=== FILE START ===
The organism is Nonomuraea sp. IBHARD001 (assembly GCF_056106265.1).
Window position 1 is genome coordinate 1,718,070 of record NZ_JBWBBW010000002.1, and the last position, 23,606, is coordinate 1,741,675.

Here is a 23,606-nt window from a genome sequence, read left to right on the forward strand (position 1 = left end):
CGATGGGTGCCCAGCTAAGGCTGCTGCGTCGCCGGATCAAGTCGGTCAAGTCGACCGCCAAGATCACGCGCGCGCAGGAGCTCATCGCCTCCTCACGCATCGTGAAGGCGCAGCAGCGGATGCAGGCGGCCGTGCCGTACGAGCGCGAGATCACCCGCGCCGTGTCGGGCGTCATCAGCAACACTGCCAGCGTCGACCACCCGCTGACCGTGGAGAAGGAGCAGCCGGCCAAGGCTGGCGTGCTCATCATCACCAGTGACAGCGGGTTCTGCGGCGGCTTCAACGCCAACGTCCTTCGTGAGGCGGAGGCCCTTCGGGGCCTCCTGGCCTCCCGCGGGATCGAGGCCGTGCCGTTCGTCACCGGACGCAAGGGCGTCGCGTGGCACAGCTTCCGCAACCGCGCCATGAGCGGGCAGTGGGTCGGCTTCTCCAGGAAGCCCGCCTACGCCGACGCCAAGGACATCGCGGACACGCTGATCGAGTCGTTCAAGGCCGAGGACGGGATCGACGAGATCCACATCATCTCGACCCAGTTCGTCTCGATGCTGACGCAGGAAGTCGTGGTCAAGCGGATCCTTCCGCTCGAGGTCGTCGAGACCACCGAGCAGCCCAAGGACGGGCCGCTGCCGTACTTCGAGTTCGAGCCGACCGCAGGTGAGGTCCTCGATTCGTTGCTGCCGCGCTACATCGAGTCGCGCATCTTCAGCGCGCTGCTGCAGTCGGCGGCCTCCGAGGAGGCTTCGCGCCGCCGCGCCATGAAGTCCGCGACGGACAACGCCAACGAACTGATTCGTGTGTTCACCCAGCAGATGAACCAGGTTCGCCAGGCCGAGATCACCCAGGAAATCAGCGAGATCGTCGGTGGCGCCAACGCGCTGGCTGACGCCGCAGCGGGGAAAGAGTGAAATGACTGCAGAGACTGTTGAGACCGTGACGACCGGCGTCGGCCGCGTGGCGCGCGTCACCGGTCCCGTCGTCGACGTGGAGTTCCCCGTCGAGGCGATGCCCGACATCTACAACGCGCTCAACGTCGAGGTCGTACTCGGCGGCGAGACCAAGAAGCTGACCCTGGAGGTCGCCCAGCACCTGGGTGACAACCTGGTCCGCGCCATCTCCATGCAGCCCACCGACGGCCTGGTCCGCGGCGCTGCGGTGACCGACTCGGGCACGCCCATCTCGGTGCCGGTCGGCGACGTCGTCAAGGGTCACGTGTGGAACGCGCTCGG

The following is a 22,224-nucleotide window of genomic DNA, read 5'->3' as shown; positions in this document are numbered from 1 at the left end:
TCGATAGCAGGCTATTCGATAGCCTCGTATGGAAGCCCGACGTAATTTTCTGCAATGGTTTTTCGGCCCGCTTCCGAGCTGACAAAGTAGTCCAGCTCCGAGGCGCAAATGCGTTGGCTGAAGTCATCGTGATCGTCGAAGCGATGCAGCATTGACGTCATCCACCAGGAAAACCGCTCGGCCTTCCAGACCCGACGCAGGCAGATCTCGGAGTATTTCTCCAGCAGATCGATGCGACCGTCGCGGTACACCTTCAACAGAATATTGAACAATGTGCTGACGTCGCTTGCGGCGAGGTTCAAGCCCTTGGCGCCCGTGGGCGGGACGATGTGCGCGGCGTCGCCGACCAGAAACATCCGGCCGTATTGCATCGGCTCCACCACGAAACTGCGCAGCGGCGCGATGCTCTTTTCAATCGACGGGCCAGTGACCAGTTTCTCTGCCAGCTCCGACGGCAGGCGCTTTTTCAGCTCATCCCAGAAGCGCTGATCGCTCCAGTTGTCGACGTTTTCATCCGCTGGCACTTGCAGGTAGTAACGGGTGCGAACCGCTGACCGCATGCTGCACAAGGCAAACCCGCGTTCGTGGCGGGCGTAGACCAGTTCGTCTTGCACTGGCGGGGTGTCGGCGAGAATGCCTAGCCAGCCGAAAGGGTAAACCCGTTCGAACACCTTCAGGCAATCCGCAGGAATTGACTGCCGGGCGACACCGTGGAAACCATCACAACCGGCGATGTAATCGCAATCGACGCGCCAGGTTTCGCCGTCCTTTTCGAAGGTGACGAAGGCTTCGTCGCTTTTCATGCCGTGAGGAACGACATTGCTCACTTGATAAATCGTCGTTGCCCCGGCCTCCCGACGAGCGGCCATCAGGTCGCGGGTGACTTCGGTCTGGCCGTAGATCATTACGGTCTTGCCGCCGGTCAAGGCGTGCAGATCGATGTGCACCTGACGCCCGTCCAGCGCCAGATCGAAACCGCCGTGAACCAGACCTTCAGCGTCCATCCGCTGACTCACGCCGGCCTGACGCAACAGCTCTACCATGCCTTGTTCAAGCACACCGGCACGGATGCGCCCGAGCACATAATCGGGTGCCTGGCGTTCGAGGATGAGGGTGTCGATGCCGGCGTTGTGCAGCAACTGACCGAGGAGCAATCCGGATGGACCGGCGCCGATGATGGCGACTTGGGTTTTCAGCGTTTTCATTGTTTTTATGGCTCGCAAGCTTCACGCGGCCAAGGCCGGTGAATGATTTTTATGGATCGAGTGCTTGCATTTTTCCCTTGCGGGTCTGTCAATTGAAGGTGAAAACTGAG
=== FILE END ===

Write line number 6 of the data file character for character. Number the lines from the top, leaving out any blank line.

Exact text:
TCGATAGCAGGCTATTCGATAGCCTCGTATGGAAGCCCGACGTAATTTTCTGCAATGGTTTTTCGGCCCGCTTCCGAGCTGACAAAGTAGTCCAGCTCCGAGGCGCAAATGCGTTGGCTGAAGTCATCGTGATCGTCGAAGCGATGCAGCATTGACGTCATCCACCAGGAAAACCGCTCGGCCTTCCAGACCCGACGCAGGCAGATCTCGGAGTATTTCTCCAGCAGATCGATGCGACCGTCGCGGTACACCTTCAACAGAATATTGAACAATGTGCTGACGTCGCTTGCGGCGAGGTTCAAGCCCTTGGCGCCCGTGGGCGGGACGATGTGCGCGGCGTCGCCGACCAGAAACATCCGGCCGTATTGCATCGGCTCCACCACGAAACTGCGCAGCGGCGCGATGCTCTTTTCAATCGACGGGCCAGTGACCAGTTTCTCTGCCAGCTCCGACGGCAGGCGCTTTTTCAGCTCATCCCAGAAGCGCTGATCGCTCCAGTTGTCGACGTTTTCATCCGCTGGCACTTGCAGGTAGTAACGGGTGCGAACCGCTGACCGCATGCTGCACAAGGCAAACCCGCGTTCGTGGCGGGCGTAGACCAGTTCGTCTTGCACTGGCGGGGTGTCGGCGAGAATGCCTAGCCAGCCGAAAGGGTAAACCCGTTCGAACACCTTCAGGCAATCCGCAGGAATTGACTGCCGGGCGACACCGTGGAAACCATCACAACCGGCGATGTAATCGCAATCGACGCGCCAGGTTTCGCCGTCCTTTTCGAAGGTGACGAAGGCTTCGTCGCTTTTCATGCCGTGAGGAACGACATTGCTCACTTGATAAATCGTCGTTGCCCCGGCCTCCCGACGAGCGGCCATCAGGTCGCGGGTGACTTCGGTCTGGCCGTAGATCATTACGGTCTTGCCGCCGGTCAAGGCGTGCAGATCGATGTGCACCTGACGCCCGTCCAGCGCCAGATCGAAACCGCCGTGAACCAGACCTTCAGCGTCCATCCGCTGACTCACGCCGGCCTGACGCAACAGCTCTACCATGCCTTGTTCAAGCACACCGGCACGGATGCGCCCGAGCACATAATCGGGTGCCTGGCGTTCGAGGATGAGGGTGTCGATGCCGGCGTTGTGCAGCAACTGACCGAGGAGCAATCCGGATGGACCGGCGCCGATGATGGCGACTTGGGTTTTCAGCGTTTTCATTGTTTTTATGGCTCGCAAGCTTCACGCGGCCAAGGCCGGTGAATGATTTTTATGGATCGAGTGCTTGCATTTTTCCCTTGCGGGTCTGTCAATTGAAGGTGAAAACTGAG